Overview: A narcotics agent dies in the line of duty by being just utterly goddamn terrible at his job, but gets resurrected as a robo-android-machine-man-dude who is somehow even less effective at stopping drug smugglers than before (and also totally nothing like that other Cop Robo guy from that completely different movie that he's honestly never even seen).
Directed By: Godfrey Ho, 1988
The Case For: Given the amazing DVD cover and the drug-centric plot, you should pretty much be expecting a shot-for-shot remake of Robocop 2, which means you can just go ahead and watch a shitty Chinese bootleg of that movie instead and pretend you saw Robo Vampire. Yes, that's right, the Case For involves watching a completely different movie than this one.
The Case Against: Robo Vampire offers lots of new contributions to the vampire mythos that nobody ever asked for, like "vampires like to hop around everywhere like Special Olympics sack racers" and "vampires' ultimate weakness is sticking post-it notes to their faces." Also, the instant classic "alpha vampire can be identified by the fact that he's wearing the other half of the secondhand gorilla suit from Robot Monster."
Godfrey Ho's list of directorial credits reads more or less exactly like a long list of parody titles that a pair of bitter goofball comedy movie reviewers might come up with to make fun of some asshole who churned out 500 nearly indistinguishable meat-slapping, jump-kicking, head-scratching Hong Kong cheapies, including every possible combination of the words "ninja", "thunder", and "kick" that you can even imagine, and then some.
Robo Vampire is, therefore, something of an anomaly for Mr. Ho, since it features none of those words - and even more shockingly, there's not a single actual ninja in sight. In some ways, the title Robo Vampire is actually selling this movie short, because not only are there both robots and vampires galore; there's also a ghost, a sorcerer, drug smugglers, fake drug smugglers, smug drugglers, and our personal favorite: cocaine-slinging Canadians with giant porno mustaches. On the down side, we're pretty sure nobody actually manages to become both a robot and a vampire at the same time, but then watching this movie is a lot like watching The Karate Kid after injecting a shitload of peyote directly into your optic nerves, so we're not actually sure of anything that may or may not have happened.
Now, there've been many different incarnations of the movie vampire mythos over the years, from Nosferatu all the way down to fucking Twilight, but as everybody knows, one thing all classic vampires have in common is that they're locked in an eternal struggle with their mortal enemies: DEA agents. We can-wait a minute, what? Drug smugglers using vampires to fight the DEA? Okay, you know what, never mind, we're sure that makes perfect sense and maybe something was just lost in the translation. Maybe those agents are actually just really underdressed werewolves or Keanu Reeveses or some shit. Let's just move on to the nice, sensible forbidden Ghost-Witch/Ape-Vampire romance subplo-uhhh - nope, hang on, that doesn't sound right either&well, how about these Chinese-Canadian mafia drug kingpins-no, no...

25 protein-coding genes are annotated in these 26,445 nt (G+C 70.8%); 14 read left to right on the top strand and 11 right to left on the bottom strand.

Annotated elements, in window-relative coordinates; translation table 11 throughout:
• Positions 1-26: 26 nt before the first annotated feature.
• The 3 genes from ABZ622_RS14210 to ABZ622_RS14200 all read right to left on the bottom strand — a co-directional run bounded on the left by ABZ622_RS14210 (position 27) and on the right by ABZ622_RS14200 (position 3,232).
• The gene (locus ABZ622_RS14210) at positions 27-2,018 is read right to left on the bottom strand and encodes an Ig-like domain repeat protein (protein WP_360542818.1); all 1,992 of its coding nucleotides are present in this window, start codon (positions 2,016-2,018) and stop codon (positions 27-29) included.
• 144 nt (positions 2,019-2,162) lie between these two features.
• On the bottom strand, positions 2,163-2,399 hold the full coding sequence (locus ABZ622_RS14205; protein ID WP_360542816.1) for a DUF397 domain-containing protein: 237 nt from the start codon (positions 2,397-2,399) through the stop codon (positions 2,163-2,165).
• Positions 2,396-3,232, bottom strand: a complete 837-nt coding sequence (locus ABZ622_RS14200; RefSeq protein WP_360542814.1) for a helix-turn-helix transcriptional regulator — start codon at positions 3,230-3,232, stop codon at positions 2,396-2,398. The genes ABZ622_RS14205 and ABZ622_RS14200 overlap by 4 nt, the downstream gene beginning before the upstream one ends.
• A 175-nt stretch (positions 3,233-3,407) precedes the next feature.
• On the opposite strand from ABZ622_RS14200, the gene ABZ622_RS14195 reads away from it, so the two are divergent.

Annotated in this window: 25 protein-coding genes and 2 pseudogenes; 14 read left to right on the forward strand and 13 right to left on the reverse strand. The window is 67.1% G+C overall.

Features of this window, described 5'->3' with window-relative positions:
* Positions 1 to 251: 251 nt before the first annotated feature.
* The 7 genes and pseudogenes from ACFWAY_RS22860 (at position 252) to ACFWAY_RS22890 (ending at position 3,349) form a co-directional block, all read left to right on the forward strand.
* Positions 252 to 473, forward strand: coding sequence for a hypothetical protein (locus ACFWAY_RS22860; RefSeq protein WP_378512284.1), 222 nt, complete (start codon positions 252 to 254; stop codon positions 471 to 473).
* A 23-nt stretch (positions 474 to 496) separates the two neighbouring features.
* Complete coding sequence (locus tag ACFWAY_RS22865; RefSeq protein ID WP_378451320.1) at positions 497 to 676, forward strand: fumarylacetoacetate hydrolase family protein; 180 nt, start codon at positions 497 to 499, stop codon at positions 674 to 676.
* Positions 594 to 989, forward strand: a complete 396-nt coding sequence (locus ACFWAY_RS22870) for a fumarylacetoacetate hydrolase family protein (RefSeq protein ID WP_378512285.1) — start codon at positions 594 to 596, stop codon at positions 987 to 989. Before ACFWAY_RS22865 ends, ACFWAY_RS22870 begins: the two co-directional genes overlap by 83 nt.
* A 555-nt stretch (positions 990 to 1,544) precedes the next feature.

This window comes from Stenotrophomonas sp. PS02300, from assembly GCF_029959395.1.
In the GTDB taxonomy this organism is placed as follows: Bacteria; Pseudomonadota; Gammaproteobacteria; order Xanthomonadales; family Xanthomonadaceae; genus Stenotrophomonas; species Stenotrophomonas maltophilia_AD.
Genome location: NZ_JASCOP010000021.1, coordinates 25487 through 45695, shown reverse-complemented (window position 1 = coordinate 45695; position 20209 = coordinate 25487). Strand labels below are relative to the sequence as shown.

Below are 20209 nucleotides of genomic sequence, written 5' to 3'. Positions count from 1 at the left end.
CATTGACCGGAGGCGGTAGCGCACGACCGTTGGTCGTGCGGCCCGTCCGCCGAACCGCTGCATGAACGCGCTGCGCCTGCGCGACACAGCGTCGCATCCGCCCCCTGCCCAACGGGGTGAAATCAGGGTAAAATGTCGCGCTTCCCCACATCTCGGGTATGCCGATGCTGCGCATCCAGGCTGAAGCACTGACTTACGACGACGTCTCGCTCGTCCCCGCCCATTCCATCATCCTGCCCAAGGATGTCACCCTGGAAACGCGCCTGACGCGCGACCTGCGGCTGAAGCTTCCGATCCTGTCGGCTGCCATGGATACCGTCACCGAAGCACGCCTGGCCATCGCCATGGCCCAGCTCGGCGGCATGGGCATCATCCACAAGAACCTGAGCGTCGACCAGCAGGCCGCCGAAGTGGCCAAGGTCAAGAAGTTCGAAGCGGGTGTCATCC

Well fine, if nothing else in this movie makes the slightest bit of sense, at least the part that's a blatant Robocop ripoff must be predictable, right? Wounded cop gets subjected to deluxe experimental android treatment with the primo all-weather carnauba wax finish, becomes an invincible metal law-enforcement machine who will bring those petty criminals to justice at last, etc. -
Son of a bitch.
In the end, the one coherent thought we can make out from the madness is that Robo Vampire is a classic story of (drug) cops vs. (heroin) robbers...or at least it might have been, up until the backflipping kung-fu vampires showed up. Now, we're not big-time professional drug smugglers or anything but our general feeling is that if we were having trouble with the DEA, "bunny-hopping Chinese vampires" would probably fall a little further down our list of possible solutions than number fucking one. In fact, it would probably be somewhere way down there between "putting paper bag full of dogshit on the front porch of DEA HQ, ringing doorbell and running away really fast", and "walking up to nearest agent with an open suitcase full of pure, uncut cocaine and saying 'Hey guy, arrest me please!'"
 "...but occasionally take breaks from that to do sick 720 spinning backflips and/or bite your face off..."
"Don't you get it? What we have to understand is it's them or us. It can't be all of us, or one. It's got to be us, or they become it. Then we lose what makes us we."
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